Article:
Toward the end of the general surgery residency, future colon and rectal surgeons apply for competitive fellowship programs to specialize further. These colon and rectal surgery fellowships typically last 1-2 years and provide extensive training in diseases and disorders related to the lower digestive tract.

According to the American Society of Colon and Rectal Surgeons (ASCRS), colon and rectal surgery fellows gain experience in:

The ASCRS requires colon and rectal surgery fellows to perform at least 100 major colon and rectal cases as the primary surgeon during their specialized training. Programs also provide research and teaching opportunities to prepare graduates for a career as academic surgeons.

After completing a colon and rectal fellowship, surgeons can become board-certified in this specialty by passing the American Board of Colon and Rectal Surgery exam. Many also pursue further subspecialty training or research opportunities to advance their careers.

Licensure and Certification

Becoming a licensed colon and rectal surgeon requires significant specialized training and certification beyond medical school.

After achieving an MD, prospective surgeons must complete:

Licensure and Certification Requirements

Maintaining certification through periodic renewals and continuing education ensures surgeons are qualified, skilled, and up-to-date. This provides quality assurance for patients seeking highly trained colon and rectal specialists.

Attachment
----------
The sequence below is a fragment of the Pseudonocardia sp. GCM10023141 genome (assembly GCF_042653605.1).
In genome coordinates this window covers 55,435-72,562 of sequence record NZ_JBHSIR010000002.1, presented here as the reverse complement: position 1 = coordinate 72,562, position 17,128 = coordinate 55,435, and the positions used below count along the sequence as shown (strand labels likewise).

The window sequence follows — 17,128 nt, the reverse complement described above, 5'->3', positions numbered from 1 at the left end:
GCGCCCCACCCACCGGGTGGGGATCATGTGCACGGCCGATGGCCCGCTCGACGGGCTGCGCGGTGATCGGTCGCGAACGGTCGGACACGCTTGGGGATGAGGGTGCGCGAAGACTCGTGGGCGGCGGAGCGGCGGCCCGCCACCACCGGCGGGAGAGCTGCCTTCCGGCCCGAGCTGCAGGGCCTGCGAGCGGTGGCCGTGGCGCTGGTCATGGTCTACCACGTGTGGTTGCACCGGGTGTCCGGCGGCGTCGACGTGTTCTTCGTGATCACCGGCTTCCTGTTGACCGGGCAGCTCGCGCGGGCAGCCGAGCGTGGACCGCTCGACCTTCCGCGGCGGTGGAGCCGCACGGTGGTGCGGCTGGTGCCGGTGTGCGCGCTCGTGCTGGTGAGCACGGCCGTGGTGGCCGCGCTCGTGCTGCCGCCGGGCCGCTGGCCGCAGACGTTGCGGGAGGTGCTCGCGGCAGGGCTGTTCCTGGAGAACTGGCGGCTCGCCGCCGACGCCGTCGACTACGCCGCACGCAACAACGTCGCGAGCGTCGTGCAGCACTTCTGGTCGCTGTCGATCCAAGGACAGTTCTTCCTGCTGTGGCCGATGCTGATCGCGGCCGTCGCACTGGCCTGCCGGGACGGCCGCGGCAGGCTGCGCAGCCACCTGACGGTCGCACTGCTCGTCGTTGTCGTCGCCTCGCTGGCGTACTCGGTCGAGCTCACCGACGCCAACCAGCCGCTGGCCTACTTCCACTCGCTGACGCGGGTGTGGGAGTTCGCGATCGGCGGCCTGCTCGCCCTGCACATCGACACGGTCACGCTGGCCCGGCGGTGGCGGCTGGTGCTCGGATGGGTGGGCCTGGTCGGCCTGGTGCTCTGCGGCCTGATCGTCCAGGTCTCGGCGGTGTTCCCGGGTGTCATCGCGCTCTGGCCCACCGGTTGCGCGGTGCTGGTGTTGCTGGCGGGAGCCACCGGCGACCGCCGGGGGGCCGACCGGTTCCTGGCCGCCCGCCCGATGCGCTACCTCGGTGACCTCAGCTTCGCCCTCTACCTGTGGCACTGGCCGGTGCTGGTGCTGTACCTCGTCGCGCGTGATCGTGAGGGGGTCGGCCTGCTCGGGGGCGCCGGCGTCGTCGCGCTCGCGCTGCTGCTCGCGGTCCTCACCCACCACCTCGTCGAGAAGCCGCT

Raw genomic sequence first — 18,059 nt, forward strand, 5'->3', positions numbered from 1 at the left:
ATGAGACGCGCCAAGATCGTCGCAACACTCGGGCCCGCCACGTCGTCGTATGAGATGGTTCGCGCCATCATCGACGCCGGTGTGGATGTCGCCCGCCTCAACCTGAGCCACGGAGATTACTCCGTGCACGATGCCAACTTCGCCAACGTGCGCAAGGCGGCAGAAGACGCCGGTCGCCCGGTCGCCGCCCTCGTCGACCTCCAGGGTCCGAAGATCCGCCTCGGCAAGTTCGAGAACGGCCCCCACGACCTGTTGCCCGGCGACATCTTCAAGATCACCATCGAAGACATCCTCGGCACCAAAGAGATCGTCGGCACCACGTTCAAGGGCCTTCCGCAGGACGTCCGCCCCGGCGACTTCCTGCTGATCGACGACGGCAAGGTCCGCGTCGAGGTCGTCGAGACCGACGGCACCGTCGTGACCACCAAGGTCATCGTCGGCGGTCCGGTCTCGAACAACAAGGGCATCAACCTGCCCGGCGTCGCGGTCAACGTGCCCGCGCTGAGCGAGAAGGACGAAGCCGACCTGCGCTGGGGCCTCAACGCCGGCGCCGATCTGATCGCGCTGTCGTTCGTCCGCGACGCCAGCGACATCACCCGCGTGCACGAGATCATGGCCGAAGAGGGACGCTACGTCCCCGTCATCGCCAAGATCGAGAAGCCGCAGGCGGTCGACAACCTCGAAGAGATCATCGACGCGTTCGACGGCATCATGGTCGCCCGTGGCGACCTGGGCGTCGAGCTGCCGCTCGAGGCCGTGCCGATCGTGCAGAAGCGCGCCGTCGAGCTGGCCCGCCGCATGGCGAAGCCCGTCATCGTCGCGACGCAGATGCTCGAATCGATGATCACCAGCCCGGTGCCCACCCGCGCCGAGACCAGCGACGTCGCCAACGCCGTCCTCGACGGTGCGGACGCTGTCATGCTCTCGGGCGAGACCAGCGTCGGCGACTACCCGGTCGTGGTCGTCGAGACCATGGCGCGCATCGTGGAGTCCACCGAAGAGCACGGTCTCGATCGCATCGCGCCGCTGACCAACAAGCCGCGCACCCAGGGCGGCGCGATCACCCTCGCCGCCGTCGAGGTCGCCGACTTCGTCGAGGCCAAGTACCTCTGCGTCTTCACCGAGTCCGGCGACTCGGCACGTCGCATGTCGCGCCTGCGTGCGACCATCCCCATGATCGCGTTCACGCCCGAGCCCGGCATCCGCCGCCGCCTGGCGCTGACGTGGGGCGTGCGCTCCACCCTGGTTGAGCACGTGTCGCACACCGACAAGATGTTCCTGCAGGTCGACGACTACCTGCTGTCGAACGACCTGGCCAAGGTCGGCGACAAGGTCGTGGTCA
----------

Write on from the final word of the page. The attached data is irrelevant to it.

Skills and Qualities of a Successful Colon and Rectal Surgeon

Becoming a skilled colon and rectal surgeon requires dedication, compassion, and specialized medical training. Excelling in this field demands a specific set of competencies and personal attributes.

Technical Skills

Colon and rectal surgeons must have exceptional surgical skills and extensive knowledge of the digestive system. They need dexterity, precision, spatial perception, and stamina to perform complex operations that can last many hours. Surgeons in this specialty must stay updated on the latest techniques and technologies, such as minimally invasive laparoscopic procedures, to provide optimal outcomes for patients.

Analytical Thinking

These specialists must apply logic and critical thinking to evaluate complex cases and determine the most appropriate interventions. They rely on science and evidence-based medicine to make decisions. Colon and rectal surgeons must possess the intellectual aptitude to synthesize patient information and surgical indications to formulate effective treatment plans.

Communication Skills

Expert communication and interpersonal abilities are fundamental. Colon and rectal surgeons must listen attentively to patients, address their concerns with empathy, educate them on their conditions and treatment options, and explain complicated details in easy-to-understand language. They collaborate with other healthcare professionals and lead operating teams during surgery.

Composure Under Pressure